Sunday, November 13, 2011

New Scooter

Here's to actually doing projects and having fun doing them. The long anticipated construction of New Scooter (official name TBA, not to be confused with Pneu Scooter) finally got its butt off the couch and went to the whiteboard for some calculations.

So lets say that I want to be able to climb a 10% grade on my scooter.

F = mg sin(theta)
F = 75 kg * 9.8 m/s^2 * .1
F = 73 N

This means that the force of gravity pulling me back down the hill is 73 N, and that I want 73 N pushing me up the hill. Lets say I want to climb the hill at 5 m/s.

P = linear force * linear velocity
P = 73 N * 5 m/s
P = 365 W

Torque = Force * radius, and I have a 6" diameter wheel.

T = F * r
T = 73 N * .076 m
T = 5.55 Nm

I'm planning on building a 33 volt LiFePO4 battery.

365 W = 33 v * 11.1 A

Now for my new favorite equation: Tea is for nibbler. I mean T = 4NIBLR

That is, Torque = 4 * # of wraps * Current * Strength of magnetic field * Length of stator * Radius of stator

For this calculation, we will estimate that the B field is about 1 T. This is an estimation, but it's really not far off of the actual value.

N = 5.55 Nm / 4 * 11.1 A * 1 T * .0254 m * .034 m
N = 144 wraps per phase

Now lets say the maximum current through quadruple 22 guage (four strands in parallel) wire is 40 amps peak. Replacing the 11.1 A in the equation with 40 A, we get N = 40 turns per phase.

If A = 11.1, N = 144 to get me up the hill.
If A = 40, N = 40 to get me up the hill.

Now for the torque constant, in Nm/A.

Kt = T/I = 4NBLR

For 11.1 A we get .5 Nm/A
For 40 A we get .14 Nm/A

1 Nm/A = 1 V/(radian/s)

33 v/(.5 v/rad/s) = 66 rad/s
33 v/ (.14 v/rad/s) = 236 rad/s

To calculate speed

66 rad/s * 1 rev/2 pi radians * 60 s/1 min * 60 min/1 hr * 2 pi (3 in)/1 rev * 1 ft/12 in * 1 mile/5280 ft = 11.2 mph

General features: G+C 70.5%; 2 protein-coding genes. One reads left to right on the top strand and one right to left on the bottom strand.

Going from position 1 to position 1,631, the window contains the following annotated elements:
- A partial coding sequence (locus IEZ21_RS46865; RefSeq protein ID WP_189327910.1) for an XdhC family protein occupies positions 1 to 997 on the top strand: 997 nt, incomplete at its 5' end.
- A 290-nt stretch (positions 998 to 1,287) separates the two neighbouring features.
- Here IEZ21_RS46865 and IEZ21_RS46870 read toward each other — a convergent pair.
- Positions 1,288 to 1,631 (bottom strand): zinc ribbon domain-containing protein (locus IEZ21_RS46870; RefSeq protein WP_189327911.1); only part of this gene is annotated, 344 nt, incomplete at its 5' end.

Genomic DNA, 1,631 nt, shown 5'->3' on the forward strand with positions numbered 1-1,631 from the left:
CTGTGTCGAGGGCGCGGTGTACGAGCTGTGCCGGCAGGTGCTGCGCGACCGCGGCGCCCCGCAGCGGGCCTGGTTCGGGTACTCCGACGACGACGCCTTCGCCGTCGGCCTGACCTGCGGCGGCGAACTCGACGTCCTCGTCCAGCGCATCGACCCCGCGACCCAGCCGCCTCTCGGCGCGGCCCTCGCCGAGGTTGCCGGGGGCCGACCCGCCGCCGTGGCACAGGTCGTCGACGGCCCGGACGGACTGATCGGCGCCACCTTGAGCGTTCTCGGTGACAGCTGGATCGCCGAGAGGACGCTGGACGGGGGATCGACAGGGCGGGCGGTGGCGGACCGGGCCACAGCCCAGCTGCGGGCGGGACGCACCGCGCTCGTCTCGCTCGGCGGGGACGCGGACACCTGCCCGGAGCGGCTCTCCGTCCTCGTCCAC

This is too slow. Well actually, it's a pretty safe speed, and at about twice the speed of me comfortably jogging somewhere, I'd be pretty happy going that speed. However, I'd like to go a little faster, so let's calculate my speed if I used the 40 A + N = 40 configuration. By multiplying by 236/66 we get 40 mph. As crazy as I am, I'd like to be able to build more vehicles after this project, so let's see if we can get something a bit slower.

At the advice of Shane, I wrapped the stator to see how many wraps I could reasonably fit onto one tooth.

AutoCAD predicts 95 wraps will fit if I wrap really tightly and ensure that each wire fits neatly in the valley of the two under it.

Realistically, I could fit 72 wraps of single strand 22 guage wire around one tooth, leaving room for some airflow and allowing for error in other teeth's wraps.

If we plug in 72 as N in our favorite equation, we get Kt = .248 Nm/A, which is right where it should be. According to Shane, most electric kick scooters have a Kt of between .2 and .3 Nm/A. The higher side of this range will give a scooter more torque, but go slower, and a Kt on the lower side will go faster, but accelerate slower.

Kt = .248 Nm/A

5.55 Nm / .248 Nm/A = 22.4 A

33 v/ .248 v/rad/s) = 133 rad/s

Going the long way again:

130 rad/s * 1 rev/2 pi radians * 60 s/1 min * 60 min/1 hr * 2 pi (3 in)/1 rev * 1 ft/12 in * 1 mile/5280 ft = about 22 mph

This is about right. Fast enough to actually be used as transportation somewhere, and torquey enough to get me up to speed quickly and scare other people who want to try my little toy.

Hopefully I'll wrap the stator sometime in the next two weeks, and then get to the construction of the body, battery, and turning of the rotor can and spacers.

Let the scooter building season begin...

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